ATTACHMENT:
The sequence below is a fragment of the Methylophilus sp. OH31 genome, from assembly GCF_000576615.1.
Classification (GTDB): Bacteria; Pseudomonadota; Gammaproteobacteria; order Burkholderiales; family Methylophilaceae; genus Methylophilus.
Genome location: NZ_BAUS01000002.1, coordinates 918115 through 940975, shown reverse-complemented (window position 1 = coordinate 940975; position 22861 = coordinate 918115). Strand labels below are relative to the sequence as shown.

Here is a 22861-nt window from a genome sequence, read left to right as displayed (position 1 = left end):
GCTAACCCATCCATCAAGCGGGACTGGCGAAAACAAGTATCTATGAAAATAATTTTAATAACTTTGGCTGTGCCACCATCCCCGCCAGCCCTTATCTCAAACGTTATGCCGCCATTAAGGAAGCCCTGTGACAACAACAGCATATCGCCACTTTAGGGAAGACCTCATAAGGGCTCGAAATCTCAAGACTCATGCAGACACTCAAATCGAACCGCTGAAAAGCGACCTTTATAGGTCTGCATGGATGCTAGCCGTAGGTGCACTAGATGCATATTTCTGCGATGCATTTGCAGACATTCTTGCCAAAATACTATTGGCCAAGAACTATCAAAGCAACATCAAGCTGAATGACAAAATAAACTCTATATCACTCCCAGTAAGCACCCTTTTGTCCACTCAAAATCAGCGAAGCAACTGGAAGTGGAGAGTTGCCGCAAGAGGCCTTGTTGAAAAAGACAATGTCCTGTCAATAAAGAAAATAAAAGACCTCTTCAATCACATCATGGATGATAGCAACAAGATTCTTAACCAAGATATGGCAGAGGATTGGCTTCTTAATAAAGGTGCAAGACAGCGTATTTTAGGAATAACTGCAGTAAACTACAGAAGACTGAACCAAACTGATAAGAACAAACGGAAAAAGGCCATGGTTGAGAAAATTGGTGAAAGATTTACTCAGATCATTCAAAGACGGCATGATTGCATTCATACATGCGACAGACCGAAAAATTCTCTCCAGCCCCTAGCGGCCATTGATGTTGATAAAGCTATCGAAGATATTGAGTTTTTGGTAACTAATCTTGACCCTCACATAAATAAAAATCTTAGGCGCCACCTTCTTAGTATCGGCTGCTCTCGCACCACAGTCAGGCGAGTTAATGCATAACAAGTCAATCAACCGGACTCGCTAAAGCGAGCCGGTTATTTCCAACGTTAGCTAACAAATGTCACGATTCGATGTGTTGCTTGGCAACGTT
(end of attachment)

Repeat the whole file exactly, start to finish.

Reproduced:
The sequence below is a fragment of the Methylophilus sp. OH31 genome, from assembly GCF_000576615.1.
Classification (GTDB): Bacteria; Pseudomonadota; Gammaproteobacteria; order Burkholderiales; family Methylophilaceae; genus Methylophilus.
Genome location: NZ_BAUS01000002.1, coordinates 918115 through 940975, shown reverse-complemented (window position 1 = coordinate 940975; position 22861 = coordinate 918115). Strand labels below are relative to the sequence as shown.

Here is a 22861-nt window from a genome sequence, read left to right as displayed (position 1 = left end):
GCTAACCCATCCATCAAGCGGGACTGGCGAAAACAAGTATCTATGAAAATAATTTTAATAACTTTGGCTGTGCCACCATCCCCGCCAGCCCTTATCTCAAACGTTATGCCGCCATTAAGGAAGCCCTGTGACAACAACAGCATATCGCCACTTTAGGGAAGACCTCATAAGGGCTCGAAATCTCAAGACTCATGCAGACACTCAAATCGAACCGCTGAAAAGCGACCTTTATAGGTCTGCATGGATGCTAGCCGTAGGTGCACTAGATGCATATTTCTGCGATGCATTTGCAGACATTCTTGCCAAAATACTATTGGCCAAGAACTATCAAAGCAACATCAAGCTGAATGACAAAATAAACTCTATATCACTCCCAGTAAGCACCCTTTTGTCCACTCAAAATCAGCGAAGCAACTGGAAGTGGAGAGTTGCCGCAAGAGGCCTTGTTGAAAAAGACAATGTCCTGTCAATAAAGAAAATAAAAGACCTCTTCAATCACATCATGGATGATAGCAACAAGATTCTTAACCAAGATATGGCAGAGGATTGGCTTCTTAATAAAGGTGCAAGACAGCGTATTTTAGGAATAACTGCAGTAAACTACAGAAGACTGAACCAAACTGATAAGAACAAACGGAAAAAGGCCATGGTTGAGAAAATTGGTGAAAGATTTACTCAGATCATTCAAAGACGGCATGATTGCATTCATACATGCGACAGACCGAAAAATTCTCTCCAGCCCCTAGCGGCCATTGATGTTGATAAAGCTATCGAAGATATTGAGTTTTTGGTAACTAATCTTGACCCTCACATAAATAAAAATCTTAGGCGCCACCTTCTTAGTATCGGCTGCTCTCGCACCACAGTCAGGCGAGTTAATGCATAACAAGTCAATCAACCGGACTCGCTAAAGCGAGCCGGTTATTTCCAACGTTAGCTAACAAATGTCACGATTCGATGTGTTGCTTGGCAACGTT